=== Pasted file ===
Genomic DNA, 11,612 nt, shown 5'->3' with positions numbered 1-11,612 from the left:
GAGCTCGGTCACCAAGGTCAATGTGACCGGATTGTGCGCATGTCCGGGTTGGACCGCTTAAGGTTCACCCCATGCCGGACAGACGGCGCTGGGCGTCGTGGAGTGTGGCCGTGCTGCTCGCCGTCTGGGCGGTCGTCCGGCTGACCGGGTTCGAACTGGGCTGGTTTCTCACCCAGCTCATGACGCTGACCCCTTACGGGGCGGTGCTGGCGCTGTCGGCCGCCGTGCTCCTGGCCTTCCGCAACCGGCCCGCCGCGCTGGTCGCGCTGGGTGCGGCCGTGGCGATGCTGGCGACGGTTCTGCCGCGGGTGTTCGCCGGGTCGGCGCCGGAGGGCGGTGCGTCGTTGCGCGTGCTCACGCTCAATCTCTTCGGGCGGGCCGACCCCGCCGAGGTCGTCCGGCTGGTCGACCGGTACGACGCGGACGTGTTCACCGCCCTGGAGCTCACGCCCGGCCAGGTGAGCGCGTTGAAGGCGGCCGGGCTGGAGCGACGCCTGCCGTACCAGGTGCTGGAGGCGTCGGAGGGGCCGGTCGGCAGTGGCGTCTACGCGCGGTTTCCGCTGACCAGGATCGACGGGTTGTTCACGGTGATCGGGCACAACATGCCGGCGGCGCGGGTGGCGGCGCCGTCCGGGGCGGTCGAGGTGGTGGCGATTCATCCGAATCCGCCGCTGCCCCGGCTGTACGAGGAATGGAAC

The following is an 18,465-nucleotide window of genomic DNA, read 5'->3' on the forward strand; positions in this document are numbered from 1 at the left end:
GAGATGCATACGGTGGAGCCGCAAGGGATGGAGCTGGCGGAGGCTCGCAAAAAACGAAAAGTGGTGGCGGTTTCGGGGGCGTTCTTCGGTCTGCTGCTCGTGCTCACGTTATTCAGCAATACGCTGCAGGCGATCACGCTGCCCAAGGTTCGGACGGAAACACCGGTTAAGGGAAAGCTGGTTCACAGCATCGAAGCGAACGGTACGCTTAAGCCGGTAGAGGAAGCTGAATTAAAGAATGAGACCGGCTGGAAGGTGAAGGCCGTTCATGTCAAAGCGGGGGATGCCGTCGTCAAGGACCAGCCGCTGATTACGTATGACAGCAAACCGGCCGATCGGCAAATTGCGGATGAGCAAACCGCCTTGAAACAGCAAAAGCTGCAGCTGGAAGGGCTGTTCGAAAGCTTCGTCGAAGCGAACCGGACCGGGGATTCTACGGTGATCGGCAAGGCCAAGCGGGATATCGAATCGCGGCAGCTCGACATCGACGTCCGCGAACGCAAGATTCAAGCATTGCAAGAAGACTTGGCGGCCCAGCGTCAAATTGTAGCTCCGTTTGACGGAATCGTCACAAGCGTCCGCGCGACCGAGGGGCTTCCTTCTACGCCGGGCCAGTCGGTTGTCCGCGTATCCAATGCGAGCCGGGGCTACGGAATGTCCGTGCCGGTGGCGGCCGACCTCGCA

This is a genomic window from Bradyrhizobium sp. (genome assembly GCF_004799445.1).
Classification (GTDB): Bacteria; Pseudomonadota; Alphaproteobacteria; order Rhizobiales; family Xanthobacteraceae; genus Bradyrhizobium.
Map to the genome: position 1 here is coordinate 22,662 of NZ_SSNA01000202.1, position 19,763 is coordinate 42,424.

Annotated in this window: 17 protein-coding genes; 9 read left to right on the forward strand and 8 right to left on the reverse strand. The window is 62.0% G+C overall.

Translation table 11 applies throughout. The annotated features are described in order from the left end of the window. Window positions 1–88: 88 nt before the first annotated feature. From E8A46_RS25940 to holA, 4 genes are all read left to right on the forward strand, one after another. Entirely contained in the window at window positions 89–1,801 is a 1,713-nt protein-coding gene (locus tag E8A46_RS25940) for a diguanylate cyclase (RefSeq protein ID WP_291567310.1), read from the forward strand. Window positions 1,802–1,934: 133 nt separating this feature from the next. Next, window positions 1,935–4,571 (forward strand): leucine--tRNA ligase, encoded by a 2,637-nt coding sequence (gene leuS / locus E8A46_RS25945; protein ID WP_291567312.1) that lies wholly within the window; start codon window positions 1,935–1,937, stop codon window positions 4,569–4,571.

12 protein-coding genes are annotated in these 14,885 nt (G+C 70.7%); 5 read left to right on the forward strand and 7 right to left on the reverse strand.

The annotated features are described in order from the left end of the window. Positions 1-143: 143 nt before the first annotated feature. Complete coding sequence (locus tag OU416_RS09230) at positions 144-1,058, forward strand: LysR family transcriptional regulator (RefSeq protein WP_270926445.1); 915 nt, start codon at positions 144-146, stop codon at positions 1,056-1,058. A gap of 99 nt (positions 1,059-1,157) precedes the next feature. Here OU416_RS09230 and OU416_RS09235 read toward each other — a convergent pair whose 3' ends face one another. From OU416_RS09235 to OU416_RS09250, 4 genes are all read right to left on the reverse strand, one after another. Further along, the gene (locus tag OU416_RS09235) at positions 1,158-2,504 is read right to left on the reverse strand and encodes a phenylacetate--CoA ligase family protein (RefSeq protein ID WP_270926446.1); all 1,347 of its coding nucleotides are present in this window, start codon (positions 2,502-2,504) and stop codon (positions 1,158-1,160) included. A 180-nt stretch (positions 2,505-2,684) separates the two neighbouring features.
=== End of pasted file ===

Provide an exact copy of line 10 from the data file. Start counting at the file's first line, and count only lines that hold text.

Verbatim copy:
12 protein-coding genes are annotated in these 14,885 nt (G+C 70.7%); 5 read left to right on the forward strand and 7 right to left on the reverse strand.